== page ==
FCC Chair Assails Efforts to Include Cybersecurity Measures in Telecom Treaty

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By Paul Barbagallo  

Efforts to include cybersecurity regulations in a new international telecommunications treaty due to be negotiated next month are “misplaced” and “ultimately counterproductive,” said Federal Communications Commission Chairman Julius Genachowski.

In a speech delivered during the CENTCOM (U.S. Central Command) Conference Nov. 15, Genachowski echoed the remarks of U.S. officials that the current “multistakeholder” process is better suited to address cybersecurity and related issues than top-down international regulations. CENTCOM is one of 10 combatant commands in the U.S. military.

Genachowski noted that three of those so-called multistakeholder groups, the Internet Engineering Task Force; the 3rd Generation Partnership Project, an industry standards-setting body known as the 3GPP; and the FCC's own Communications Security, Reliability, and Interoperability Council are already actively developing standards for network and device security.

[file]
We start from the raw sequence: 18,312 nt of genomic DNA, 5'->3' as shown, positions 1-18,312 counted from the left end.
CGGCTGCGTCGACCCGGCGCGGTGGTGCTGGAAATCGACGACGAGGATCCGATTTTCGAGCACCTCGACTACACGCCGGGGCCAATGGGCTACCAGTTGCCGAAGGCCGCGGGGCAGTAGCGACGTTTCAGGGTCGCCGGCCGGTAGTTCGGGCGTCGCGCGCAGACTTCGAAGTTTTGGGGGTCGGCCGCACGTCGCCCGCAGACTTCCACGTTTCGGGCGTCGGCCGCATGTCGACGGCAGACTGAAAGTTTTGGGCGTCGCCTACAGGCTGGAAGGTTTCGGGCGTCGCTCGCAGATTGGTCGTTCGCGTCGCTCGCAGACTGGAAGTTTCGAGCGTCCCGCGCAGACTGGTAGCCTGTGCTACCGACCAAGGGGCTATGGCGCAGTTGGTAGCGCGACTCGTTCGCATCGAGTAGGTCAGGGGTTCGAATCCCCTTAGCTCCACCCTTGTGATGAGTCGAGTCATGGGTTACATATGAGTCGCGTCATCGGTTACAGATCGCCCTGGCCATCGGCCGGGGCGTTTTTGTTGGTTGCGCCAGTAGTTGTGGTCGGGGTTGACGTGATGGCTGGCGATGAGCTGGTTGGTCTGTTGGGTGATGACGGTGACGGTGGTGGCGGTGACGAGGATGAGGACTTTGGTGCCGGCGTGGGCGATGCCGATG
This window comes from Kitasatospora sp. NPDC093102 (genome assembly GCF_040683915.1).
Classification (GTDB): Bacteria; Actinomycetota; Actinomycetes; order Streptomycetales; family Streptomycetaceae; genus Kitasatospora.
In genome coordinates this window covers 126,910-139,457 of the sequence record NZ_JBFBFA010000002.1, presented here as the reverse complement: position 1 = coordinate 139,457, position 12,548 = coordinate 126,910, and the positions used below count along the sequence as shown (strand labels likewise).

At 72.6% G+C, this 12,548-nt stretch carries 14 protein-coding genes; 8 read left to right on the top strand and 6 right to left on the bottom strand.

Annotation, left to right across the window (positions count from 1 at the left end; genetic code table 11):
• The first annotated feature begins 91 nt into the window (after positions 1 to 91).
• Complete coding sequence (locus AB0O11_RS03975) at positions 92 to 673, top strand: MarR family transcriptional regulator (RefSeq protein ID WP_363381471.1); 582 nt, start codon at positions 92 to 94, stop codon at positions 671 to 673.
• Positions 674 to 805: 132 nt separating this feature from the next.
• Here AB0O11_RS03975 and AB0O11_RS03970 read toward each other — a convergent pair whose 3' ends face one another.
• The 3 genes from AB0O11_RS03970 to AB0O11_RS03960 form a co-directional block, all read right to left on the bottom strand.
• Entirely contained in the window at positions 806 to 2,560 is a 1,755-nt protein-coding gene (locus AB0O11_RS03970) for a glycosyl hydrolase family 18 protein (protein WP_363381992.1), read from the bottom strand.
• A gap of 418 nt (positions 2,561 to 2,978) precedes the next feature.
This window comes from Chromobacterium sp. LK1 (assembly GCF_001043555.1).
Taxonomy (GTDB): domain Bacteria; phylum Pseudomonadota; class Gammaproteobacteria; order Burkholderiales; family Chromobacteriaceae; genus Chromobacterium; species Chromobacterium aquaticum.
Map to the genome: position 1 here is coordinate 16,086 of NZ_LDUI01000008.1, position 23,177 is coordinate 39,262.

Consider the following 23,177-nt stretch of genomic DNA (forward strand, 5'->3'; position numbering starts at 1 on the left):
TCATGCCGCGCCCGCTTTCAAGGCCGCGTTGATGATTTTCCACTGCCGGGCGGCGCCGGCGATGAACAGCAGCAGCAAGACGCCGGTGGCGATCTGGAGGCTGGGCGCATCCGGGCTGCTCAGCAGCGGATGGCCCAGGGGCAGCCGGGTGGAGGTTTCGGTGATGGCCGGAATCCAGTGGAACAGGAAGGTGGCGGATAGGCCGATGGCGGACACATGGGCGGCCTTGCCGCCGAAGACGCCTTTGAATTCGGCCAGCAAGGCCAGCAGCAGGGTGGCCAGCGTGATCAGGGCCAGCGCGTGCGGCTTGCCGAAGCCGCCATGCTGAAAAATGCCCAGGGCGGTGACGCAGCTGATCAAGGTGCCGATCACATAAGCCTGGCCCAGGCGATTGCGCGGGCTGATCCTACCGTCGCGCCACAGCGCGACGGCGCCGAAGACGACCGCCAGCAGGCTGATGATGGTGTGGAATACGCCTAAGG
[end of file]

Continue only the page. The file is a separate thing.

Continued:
“International regulations are simply too broad, too inflexible, and too slow to change to effectively address cybersecurity issues,” Genachowski said. “And any attempt to draft a one-size-fits-all text could easily do more harm than good.”

Next month, the United States will leave for Dubai, United Arab Emirates, to participate in the World Conference on International Telecommunications, during which a U.N. treaty known as the International Telecommunications Regulations, will be amended and updated.

The treaty was written in 1988, when the internet was in its infancy.

Both Genachowski and U.S. industry officials have voiced strong concerns in recent months about proposals to place the internet under decades-old telecommunication regulations, imperiling its innovative capacity and possibly leading to tighter censorship and government control.

“The U.S. supports, and will work for, continued growth and expansion of a vibrant, competitive international communications and Internet sector,” Genachowski said. “This will contribute to more innovation, entrepreneurship and economic growth, creating opportunity all over the world. This is why we remain concerned about ongoing discussions about cybersecurity in the context of WCIT. Cyber threats are a growing issues, but one that is being addressed in a variety of multi-stakeholder [forums].”